Scott on Hamm (2018)
Hamm, Jean-Jacques. Approches de Stendhal. Classiques Garnier, 2018, pp. 361, ISBN 978-2-406-06501-2
Maria Scott, University of Exeter
Jean-Jacques Hamm has devoted a large part of his research lifetime to Stendhal, producing several books on the author, a critical edition of Lamiel, as well as numerous Concordances of Stendhal’s works. However, because so much of his work on Stendhal has taken the form of short essays, many of which have been published in specialist journals or in edited collections, the extent and importance of his published work on the author could be underestimated. Approches de Stendhal, the eighth title in Classiques Garnier’s “Série Stendhal,” edited by Xavier Bourdenet, leaves no room for any doubt as to the quality and breadth of the contribution Hamm has made to the field of Stendhal studies. The book presents twenty-five essays, the majority of which are versions of pieces published between 1985 and 2013, representing only a selection of Hamm’s publications on the author. Grounded in a deep and wide-ranging knowledge of the author’s work, they subject Stendhal’s writing to a forensic kind of scrutiny, combining psychoanalytic perspectives with formalist analysis.
The essays, written in a candid and engaging style, explore big general questions, such as Stendhal’s relationship to religion and his tendency to be out of step with his time, but also more niche themes, such as the author’s use of epigraphs, his reflections on economic theory, or the specificity of his treatment of truth in De l’Amour. Similarly, while La Chartreuse de Parme is afforded three essays in this collection, Hamm dwells on minor texts, too, such as Selmours, Stendhal’s earliest attempt to write for the theatre, and Les Privilèges. As might be expected of an author of concordances, recurring words, patterns, and motifs are of particular interest in these essays, where the significance of such repetitions is either posed as an open-ended question (as in the case of o/a and a/o phonemic structures), or woven into an interesting interpretation or argument. An example of the latter is the chapter “Nominalisme et nature,” where an analysis of occurrences of “bois” and “forêts” in the novels leads the critic to the conclusion that physical objects have little if any universal symbolic import in Stendhal’s work, tending rather to play specific situational roles, so that the corpus resists certain established psychoanalytic approaches. Stendhal’s psychology is nevertheless an enduring source of interest for a critic intent on uncovering the laws at the heart of the author’s textual production. The latter’s inner world is at the center for example of essays such as “Stendhal et l’effet Méduse,” “Texte et auteur,” and “La Chasse dans l’univers stendhalien.”
Among Hamm’s privileged themes are the relationship between Stendhal and Henri Beyle, including possible reasons for the latter’s adoption of pseudonyms, the novelist’s tendency to leave projects unfinished, and his taste for plagiarism, antithesis, and restraint. While such themes will be familiar to specialists (at least partly thanks to the critic’s own prior work, including Le Texte stendhalien: Achèvement et inachèvement), Hamm approaches them with an unflagging curiosity that regularly produces thought-provoking insights. “Texte et auteur,” for example, begins with Hamm’s reflection upon his own reluctance to resort to the biographical experience of Marie-Henri Beyle in his study of Stendhal’s œuvre, but goes on to propose—tentatively though persuasively—that the unfinished qualities of Stendhal’s writing, along with his obsession with pseudonyms and doubles of various sorts, might be linked to the early death of the novelist’s older brother, the first Henri Beyle, almost exactly one year before his own birth. In the course of this argument, which touches upon the novelist’s early attempt to produce a version of Hamlet, Hamm shares some intriguing observations: he reminds us for example how surprising it is that Beyle, who seemed otherwise careful to cultivate his own originality, should have begun his career as a published author by plagiarizing the work of others; and he notes how odd it is that the novelist never appears to reflect on his own habit of inachèvement, and how interesting it is that he never signed his private writing with his own full initials, preferring instead to use the initials of his older brother.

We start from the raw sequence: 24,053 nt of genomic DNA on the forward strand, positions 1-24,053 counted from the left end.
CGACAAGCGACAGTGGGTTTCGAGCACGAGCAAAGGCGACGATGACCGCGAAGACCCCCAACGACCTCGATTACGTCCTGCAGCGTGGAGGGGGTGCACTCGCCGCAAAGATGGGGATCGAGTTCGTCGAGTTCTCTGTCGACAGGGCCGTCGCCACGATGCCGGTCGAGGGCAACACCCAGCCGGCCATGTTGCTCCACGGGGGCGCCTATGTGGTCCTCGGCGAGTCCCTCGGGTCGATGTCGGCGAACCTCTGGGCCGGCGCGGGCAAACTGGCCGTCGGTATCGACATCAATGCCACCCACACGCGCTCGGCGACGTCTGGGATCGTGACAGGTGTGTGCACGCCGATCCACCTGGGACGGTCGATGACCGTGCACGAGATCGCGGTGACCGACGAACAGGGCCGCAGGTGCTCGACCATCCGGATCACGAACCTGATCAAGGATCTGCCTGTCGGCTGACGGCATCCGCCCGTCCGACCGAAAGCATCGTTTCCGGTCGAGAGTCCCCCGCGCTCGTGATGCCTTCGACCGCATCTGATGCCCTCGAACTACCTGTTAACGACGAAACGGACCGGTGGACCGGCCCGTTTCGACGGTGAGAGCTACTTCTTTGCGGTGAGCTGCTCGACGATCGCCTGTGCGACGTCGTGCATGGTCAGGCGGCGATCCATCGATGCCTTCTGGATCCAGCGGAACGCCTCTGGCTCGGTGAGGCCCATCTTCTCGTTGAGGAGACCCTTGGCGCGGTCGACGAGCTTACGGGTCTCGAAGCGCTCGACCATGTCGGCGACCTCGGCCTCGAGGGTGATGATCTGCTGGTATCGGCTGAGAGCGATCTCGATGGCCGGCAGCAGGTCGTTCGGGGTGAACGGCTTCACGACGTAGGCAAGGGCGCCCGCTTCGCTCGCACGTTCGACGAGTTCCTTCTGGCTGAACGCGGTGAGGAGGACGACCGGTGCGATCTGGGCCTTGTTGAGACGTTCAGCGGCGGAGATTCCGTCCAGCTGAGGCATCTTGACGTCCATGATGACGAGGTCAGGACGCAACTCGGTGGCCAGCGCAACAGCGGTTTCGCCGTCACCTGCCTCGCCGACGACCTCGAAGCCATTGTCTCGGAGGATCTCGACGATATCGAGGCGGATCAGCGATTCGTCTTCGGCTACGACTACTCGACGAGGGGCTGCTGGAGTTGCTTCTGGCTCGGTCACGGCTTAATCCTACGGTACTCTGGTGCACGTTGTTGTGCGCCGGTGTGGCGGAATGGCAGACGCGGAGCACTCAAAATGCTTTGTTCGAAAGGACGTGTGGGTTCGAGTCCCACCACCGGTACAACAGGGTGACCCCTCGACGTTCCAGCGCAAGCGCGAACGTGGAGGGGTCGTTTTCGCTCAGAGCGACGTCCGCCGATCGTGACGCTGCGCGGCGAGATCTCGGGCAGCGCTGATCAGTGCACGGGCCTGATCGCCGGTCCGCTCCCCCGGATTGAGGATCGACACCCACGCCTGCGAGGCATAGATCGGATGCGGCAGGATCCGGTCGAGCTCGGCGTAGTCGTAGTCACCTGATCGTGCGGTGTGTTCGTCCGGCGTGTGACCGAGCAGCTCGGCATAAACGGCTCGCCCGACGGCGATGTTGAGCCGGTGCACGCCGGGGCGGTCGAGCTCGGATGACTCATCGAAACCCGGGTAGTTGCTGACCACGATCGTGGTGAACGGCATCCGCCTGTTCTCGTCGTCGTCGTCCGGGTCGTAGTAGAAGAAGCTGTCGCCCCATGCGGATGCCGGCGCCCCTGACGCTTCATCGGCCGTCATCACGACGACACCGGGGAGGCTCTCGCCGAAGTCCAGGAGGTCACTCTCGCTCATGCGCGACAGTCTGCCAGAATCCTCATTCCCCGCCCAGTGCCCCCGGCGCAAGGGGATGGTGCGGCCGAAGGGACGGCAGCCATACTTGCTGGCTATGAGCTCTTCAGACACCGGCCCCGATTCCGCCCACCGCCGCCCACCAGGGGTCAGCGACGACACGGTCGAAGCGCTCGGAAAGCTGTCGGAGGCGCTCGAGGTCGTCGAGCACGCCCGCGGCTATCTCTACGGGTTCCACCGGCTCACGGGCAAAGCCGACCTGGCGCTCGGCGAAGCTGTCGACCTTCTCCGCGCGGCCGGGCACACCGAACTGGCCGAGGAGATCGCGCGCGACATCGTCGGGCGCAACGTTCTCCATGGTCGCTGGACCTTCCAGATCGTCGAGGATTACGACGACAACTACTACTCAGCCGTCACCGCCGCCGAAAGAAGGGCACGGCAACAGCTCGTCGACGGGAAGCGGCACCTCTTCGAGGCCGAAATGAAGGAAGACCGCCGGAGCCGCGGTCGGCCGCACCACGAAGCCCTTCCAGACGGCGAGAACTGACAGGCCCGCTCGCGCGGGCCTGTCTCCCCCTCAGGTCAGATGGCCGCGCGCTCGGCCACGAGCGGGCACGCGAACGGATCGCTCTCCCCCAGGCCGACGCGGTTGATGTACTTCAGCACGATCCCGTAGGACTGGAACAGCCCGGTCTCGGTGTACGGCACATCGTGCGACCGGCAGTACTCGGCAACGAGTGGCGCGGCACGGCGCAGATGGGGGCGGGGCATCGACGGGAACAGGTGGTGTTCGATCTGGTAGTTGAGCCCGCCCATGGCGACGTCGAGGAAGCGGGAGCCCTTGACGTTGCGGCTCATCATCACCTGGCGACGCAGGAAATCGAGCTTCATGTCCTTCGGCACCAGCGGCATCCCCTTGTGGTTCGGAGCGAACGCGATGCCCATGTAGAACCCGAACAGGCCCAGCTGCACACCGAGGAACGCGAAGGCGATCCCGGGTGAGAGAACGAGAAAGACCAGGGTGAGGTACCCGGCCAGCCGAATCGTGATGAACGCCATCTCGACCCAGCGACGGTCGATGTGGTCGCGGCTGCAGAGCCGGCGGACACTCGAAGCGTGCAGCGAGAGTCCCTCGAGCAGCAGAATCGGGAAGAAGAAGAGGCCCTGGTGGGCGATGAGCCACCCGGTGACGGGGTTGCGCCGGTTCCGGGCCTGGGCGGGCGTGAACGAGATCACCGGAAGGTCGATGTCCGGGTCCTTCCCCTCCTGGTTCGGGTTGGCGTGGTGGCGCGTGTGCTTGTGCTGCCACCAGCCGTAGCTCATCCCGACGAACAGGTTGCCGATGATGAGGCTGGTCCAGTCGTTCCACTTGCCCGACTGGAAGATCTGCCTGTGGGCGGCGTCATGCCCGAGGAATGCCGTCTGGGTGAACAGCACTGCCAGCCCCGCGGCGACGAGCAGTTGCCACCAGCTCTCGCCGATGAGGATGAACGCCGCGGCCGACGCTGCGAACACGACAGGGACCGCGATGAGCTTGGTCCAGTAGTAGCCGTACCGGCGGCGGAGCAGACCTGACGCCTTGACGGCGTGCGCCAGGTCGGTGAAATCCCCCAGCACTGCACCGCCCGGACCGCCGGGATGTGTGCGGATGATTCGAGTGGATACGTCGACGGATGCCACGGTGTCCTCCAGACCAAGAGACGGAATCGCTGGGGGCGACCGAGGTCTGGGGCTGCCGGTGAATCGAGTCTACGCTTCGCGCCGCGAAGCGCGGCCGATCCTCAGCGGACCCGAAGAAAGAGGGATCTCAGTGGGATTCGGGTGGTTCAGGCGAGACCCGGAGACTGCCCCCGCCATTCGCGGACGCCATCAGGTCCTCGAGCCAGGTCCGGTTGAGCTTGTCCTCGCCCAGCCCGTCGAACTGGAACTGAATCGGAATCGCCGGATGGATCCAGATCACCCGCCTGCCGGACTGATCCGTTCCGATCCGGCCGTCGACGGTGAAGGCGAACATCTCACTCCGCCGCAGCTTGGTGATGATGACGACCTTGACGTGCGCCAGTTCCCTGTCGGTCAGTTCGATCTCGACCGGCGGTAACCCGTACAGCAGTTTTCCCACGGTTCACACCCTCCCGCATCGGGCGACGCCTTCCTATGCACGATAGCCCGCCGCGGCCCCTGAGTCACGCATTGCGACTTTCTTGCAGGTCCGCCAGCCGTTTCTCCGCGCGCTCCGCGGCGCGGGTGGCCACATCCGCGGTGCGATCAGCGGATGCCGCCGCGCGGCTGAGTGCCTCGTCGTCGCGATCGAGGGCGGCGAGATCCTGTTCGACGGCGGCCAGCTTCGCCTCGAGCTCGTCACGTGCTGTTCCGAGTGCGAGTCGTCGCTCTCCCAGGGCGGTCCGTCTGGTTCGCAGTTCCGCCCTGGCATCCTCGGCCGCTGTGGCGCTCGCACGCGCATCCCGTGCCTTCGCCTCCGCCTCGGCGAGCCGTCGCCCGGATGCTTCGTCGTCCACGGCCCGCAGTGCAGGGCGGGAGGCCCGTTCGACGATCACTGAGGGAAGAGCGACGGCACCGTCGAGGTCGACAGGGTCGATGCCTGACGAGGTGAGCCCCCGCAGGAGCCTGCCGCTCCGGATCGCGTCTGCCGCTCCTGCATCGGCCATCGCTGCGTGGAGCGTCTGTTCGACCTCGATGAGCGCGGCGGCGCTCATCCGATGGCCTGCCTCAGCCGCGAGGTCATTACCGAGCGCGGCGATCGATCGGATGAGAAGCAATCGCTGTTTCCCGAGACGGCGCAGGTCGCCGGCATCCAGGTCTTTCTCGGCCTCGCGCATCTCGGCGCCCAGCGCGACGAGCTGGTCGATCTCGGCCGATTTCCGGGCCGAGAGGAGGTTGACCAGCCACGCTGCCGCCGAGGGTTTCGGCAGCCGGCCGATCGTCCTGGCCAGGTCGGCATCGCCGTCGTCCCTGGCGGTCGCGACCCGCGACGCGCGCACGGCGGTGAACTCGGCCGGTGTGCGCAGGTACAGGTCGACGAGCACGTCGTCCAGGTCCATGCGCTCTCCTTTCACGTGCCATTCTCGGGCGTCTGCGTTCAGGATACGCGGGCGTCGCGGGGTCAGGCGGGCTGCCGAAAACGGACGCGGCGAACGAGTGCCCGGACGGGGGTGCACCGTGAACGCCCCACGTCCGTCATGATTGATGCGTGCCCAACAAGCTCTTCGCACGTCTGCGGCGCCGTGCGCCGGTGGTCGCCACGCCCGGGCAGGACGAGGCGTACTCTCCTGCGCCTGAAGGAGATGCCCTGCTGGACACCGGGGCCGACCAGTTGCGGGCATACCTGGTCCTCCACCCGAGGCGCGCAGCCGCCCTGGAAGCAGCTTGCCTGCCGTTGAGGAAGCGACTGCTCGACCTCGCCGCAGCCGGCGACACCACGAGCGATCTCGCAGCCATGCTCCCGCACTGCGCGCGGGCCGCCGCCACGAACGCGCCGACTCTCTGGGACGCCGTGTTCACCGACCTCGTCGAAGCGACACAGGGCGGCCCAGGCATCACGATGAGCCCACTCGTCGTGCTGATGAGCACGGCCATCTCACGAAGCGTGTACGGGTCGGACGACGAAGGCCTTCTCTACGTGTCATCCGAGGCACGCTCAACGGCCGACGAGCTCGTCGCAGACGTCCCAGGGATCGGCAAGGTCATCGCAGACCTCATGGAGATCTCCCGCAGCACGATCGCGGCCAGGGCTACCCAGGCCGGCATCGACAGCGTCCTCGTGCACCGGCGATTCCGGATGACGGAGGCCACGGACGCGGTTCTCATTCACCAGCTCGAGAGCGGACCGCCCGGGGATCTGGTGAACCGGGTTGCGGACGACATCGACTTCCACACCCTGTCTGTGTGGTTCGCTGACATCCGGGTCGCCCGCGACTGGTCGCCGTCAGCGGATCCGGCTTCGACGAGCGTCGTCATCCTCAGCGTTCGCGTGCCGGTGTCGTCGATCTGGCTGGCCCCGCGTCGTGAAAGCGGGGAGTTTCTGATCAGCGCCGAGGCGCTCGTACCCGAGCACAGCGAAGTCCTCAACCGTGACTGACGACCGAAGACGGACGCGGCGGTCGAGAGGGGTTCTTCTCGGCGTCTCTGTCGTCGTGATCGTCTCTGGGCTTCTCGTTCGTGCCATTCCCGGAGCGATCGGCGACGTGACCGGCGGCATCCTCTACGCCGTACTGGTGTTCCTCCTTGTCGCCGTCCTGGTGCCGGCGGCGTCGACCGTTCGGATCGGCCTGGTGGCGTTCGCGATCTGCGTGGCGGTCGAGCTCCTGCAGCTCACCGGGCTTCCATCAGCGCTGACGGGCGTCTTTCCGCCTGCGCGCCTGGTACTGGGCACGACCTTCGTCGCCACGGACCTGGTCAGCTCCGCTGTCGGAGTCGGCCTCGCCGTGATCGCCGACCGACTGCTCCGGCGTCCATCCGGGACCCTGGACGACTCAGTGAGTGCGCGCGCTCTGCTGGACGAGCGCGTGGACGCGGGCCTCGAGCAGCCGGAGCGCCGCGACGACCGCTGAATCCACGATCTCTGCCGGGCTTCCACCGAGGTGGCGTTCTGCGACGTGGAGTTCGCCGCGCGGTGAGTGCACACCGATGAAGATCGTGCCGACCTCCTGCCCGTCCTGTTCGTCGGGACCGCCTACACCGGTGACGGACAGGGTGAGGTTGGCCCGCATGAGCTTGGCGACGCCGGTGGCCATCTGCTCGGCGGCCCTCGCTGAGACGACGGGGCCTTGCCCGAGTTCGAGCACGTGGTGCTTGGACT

The collection is divided into three sections, the titles of which (“Œuvres,” “Thèmes,” and “Écriture”) place the emphasis on Stendhal’s texts rather than on their reception, but it is the work and the pleasure of reading that play the leading role in these essays. In the final lines of a fascinating concluding essay about his personal experience of computer-mediated approaches to literary analysis, on the subject of which he details both his reservations and his hopes, Hamm reflects that “[r]approcher lecture et science, c’est allier le plaisir et la rigueur” (330). This phrase would serve as a fitting and Stendhalian epigraph to this richly rewarding volume of essays.